A global industry

According to Andrea Bertone of Humantrafficking.org, a web-based human trafficking watchdog organization, due to the underground nature of this modern-day slave trade, truly accurate numbers of the mass of people trafficked and exploited annually are elusive, as are which countries have the worst human trafficking records.

“One thing that everyone agrees on is to take a victim-centered approach, meaning that, really, you should take the victim’s spin, and think from the victim’s perspective,” said Perkins of Vital Voices. This shift in perspective, combined with an increasing number of voices in the international nonprofit sector, is beginning to push the media and academics into giving a more in-depth look at the human trafficking industry.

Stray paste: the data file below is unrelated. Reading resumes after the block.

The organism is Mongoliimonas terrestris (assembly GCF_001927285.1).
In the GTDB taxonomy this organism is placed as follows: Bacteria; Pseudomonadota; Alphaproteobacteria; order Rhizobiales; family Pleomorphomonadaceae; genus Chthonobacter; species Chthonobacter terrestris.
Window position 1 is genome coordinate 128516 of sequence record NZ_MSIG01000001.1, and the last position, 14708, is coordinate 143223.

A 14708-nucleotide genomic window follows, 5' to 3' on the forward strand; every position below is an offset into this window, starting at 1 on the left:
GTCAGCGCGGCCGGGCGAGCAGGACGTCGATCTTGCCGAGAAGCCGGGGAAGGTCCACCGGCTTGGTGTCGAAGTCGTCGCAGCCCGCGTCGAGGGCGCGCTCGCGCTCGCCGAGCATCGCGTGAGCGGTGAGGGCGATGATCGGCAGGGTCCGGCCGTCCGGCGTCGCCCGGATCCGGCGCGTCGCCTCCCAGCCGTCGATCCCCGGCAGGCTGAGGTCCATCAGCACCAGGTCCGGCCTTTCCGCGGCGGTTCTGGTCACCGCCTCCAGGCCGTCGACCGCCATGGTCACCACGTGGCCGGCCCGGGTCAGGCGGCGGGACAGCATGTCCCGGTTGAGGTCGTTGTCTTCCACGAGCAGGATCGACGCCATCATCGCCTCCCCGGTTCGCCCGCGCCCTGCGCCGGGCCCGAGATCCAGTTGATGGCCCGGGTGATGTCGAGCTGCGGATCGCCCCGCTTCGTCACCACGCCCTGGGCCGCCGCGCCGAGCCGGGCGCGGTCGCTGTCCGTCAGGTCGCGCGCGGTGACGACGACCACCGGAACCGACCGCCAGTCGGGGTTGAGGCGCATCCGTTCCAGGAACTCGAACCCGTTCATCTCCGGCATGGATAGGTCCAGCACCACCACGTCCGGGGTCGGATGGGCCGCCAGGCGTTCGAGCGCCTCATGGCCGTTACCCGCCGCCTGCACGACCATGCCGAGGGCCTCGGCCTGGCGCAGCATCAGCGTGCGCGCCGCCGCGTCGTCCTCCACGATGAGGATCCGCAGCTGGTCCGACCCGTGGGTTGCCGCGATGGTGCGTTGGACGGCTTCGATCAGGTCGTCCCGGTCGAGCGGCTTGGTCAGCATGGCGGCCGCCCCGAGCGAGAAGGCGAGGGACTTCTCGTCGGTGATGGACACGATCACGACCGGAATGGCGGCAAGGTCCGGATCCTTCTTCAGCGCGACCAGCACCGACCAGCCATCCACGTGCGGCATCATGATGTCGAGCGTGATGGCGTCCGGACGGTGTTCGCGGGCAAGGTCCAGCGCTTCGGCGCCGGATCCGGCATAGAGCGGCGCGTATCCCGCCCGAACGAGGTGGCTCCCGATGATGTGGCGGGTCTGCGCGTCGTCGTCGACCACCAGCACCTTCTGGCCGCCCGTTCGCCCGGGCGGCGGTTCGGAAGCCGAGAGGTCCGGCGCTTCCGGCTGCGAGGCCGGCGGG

Each country has specific issues that it must tackle and each country must tackle their issues differently. According to Humantrafficking.org’s Bertone, overall it can be said that countries with large migrant populations typically have the largest reports of abuse. Internationally, the US is the most progressive country in the fight against human trafficking, with the Bush administration, in particular, being the most aggressive. Although former president Bill Clinton signed the Trafficking Victims Protection Act of 2000 directly prior to his leaving office, incoming president George Bush was left to implement the act—a task he took on with great vigor.